Sutton Hoo

Sutton Hoo near Woodbridge, in Suffolk, is the site of two early medieval cemeteries that date from the 6th to 7th centuries.

There are around eighteen burial mounds within the Royal Burial Ground. Many have been so eroded over the centuries that it is hard to know exactly how many there were.

The burials date to the seventh-century AD. The people buried here left no written records, so it is impossible to know exactly who they were, but historians strongly suspect that Sutton Hoo was the cemetery for the royal dynasty of East Anglia, the Wuffingas, who claimed descent from the god Woden.

Most of the mounds were robbed, largely in the Tudor period, and much of what was there was lost, but two mounds escaped this fate – the Great Ship Burial or King’s Mound One and the Horseman’s Mound.

Sutton Hoo is England’s Valley of the Kings, and the Anglo-Saxon ship burial found in the King’s Mound is the richest burial ever found in northern Europe.

The Sutton Hoo helmet is an ornately decorated Anglo-Saxon helmet found during a 1939 excavation of the Sutton Hoo ship-burial. It was buried around 625 and is widely believed to have belonged to King Rædwald of East Anglia; its elaborate decoration may have given it a secondary function akin to a crown.

1,400 years ago, a king or great warrior of East Anglia was laid to rest in a 90ft ship, surrounded by his extraordinary treasures.

The 27 metre long Anglo-Saxon ship from Sutton Hoo no longer exists. It was made of oak and after 1,300 years in the acidic soil, it rotted away leaving only its ‘ghost’ imprinted in the sand.

Although all physical trace has gone, perhaps the ship has sailed on into the next world, bearing its captain on new adventures. Grave robbers tried to rob the King’s Mound, but missed the treasure by just a couple of metres.

As the landowner at the time of the discovery, Edith Pretty was declared the owner of the priceless Anglo-Saxon treasures. She gave them all to the all to the nation and they can still be seen and enjoyed today at the British Museum.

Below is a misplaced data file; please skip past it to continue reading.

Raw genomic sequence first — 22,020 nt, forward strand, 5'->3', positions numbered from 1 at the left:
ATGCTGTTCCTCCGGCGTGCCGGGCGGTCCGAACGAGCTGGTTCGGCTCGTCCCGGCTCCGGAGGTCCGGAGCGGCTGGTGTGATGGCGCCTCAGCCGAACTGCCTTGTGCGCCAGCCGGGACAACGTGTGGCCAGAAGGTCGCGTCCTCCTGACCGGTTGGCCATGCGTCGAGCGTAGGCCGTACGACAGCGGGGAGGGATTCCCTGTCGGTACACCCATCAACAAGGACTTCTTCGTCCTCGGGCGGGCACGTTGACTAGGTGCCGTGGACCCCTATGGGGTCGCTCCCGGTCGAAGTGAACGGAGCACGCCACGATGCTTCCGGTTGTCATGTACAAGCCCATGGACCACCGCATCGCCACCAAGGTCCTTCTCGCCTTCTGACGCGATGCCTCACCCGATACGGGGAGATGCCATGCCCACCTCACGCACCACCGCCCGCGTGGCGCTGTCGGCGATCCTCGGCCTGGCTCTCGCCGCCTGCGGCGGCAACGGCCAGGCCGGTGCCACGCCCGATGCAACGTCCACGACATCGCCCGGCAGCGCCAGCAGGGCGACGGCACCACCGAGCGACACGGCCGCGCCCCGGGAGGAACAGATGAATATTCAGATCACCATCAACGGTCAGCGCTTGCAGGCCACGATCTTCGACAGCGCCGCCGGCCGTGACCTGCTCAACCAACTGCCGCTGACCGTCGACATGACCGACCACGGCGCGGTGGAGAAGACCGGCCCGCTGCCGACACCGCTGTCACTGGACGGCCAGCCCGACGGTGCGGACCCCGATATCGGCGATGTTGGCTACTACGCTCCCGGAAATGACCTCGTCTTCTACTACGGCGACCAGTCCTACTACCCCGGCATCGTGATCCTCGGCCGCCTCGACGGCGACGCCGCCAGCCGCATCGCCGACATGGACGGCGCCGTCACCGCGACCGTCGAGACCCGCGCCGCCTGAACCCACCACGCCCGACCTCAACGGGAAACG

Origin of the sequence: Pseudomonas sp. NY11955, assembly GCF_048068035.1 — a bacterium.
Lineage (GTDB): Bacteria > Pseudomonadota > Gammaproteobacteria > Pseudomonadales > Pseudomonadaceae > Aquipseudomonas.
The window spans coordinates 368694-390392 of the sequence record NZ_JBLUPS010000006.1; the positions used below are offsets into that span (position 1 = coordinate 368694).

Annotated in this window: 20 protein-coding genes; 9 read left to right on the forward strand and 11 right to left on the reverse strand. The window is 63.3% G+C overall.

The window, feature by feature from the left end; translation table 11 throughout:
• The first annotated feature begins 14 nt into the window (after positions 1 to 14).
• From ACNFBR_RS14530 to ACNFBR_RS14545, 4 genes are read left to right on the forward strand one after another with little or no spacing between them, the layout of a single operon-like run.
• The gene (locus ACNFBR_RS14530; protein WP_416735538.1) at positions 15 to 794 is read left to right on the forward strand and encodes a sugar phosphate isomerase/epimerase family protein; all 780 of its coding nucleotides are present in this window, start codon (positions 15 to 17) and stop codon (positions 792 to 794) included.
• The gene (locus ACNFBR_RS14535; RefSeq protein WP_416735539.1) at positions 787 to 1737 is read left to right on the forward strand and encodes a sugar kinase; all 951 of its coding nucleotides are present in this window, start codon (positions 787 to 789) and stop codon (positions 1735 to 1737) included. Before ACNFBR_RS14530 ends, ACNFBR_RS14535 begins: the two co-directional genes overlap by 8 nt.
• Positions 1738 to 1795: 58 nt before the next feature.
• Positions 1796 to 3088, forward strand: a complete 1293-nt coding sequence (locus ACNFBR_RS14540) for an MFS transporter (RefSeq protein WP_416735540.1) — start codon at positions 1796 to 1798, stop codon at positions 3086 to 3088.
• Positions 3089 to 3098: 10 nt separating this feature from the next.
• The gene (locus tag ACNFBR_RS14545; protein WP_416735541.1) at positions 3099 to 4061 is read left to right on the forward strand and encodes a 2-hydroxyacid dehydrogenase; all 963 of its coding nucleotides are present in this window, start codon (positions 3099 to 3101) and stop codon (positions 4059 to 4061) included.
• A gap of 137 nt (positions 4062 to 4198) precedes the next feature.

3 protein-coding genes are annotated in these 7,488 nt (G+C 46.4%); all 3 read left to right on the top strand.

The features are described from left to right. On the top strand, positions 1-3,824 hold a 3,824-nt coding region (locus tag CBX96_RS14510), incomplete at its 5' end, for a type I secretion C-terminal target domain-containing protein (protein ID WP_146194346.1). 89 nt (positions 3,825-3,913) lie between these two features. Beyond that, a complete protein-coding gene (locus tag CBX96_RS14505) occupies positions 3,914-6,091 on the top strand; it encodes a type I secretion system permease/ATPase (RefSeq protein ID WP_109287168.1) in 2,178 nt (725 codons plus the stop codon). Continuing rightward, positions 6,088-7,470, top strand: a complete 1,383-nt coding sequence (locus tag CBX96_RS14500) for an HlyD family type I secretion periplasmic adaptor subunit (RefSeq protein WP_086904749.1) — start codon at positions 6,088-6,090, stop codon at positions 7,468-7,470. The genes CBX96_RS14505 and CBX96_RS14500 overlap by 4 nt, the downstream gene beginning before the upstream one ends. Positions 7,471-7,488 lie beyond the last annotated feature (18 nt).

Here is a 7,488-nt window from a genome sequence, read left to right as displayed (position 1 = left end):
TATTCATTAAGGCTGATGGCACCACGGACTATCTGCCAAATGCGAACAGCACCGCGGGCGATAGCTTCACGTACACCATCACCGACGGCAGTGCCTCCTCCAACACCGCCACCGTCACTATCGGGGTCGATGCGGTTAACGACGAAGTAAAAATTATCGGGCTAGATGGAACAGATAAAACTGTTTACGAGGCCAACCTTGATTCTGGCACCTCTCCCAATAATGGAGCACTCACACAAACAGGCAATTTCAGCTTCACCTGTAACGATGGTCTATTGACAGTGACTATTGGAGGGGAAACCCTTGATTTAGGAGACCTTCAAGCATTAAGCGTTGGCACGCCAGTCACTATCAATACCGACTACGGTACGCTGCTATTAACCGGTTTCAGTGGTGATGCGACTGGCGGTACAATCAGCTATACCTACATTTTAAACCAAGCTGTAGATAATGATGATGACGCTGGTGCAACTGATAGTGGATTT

The Dig is a 2021 drama film, based on the 2007 novel of the same name by John Preston, which reimagines the events of the 1939 excavation of Sutton Hoo.


The film, about the class-defying friendship between landowner Edith Pretty and self-taught archaeologist Basil Brown, along with the discovery of an Anglo-Saxon ship burial at Sutton Hoo, is set to be released on Netflix on January 29th 2021.

There is so much to see and do...
2 days is just not enough!

Download our FREE Guide - 18 Beautiful Suffolk Beaches.
Discover some of the best beaches in Suffolk.

You might also like

Halesworth and the Town Trail

Halesworth is a market town in north east Suffolk, about ten miles inland from the Suffolk Heritage Coast, a beautiful area to visit at any time of year. A small market town built upon a Roman settlement Halesworth is full of interesting buildings, from timber framed structures to Victorian former alms-houses.

Read More »
The Yoxman

The Yoxman

A new and exciting sculpture has been erected in Yoxford, only 5 mins drive from us here at the Farmhouse.
The giant bronze statue of a man, 26ft tall, has been installed at Cockfield hall Yoxford Suffolk right beside the A12.
A must see when visiting the area!

Read More »

Bury St Edmunds

Steeped in history dating back to the Bronze Age, the west Suffolk market town, Bury St Edmunds, also benefits from an advanced cultural scene and a sense of civic pride, with nearly every major roundabout heading into the town itself.
Bury St Edmunds took its name from a former King of East Anglia who, after refusing to give up his Christian faith in 869 to invading Danes, was tied to a tree, shot full…

Read More »
Shotley Peninsular

The Shotley Peninsular

Nestled between the rivers Orwell and Stour on the Essex/Suffolk border, Shotley is a picturesque village only 9 miles from Ipswich. Shotley’s history goes back to the time of the Ancient Britons with Vikings invading and battles being fought on the rivers Stour and Orwell, the most famous being when King Alfred, while he wasn’t burning cakes, saw off piratical invaders from what is still called Bloody Point.

Read More »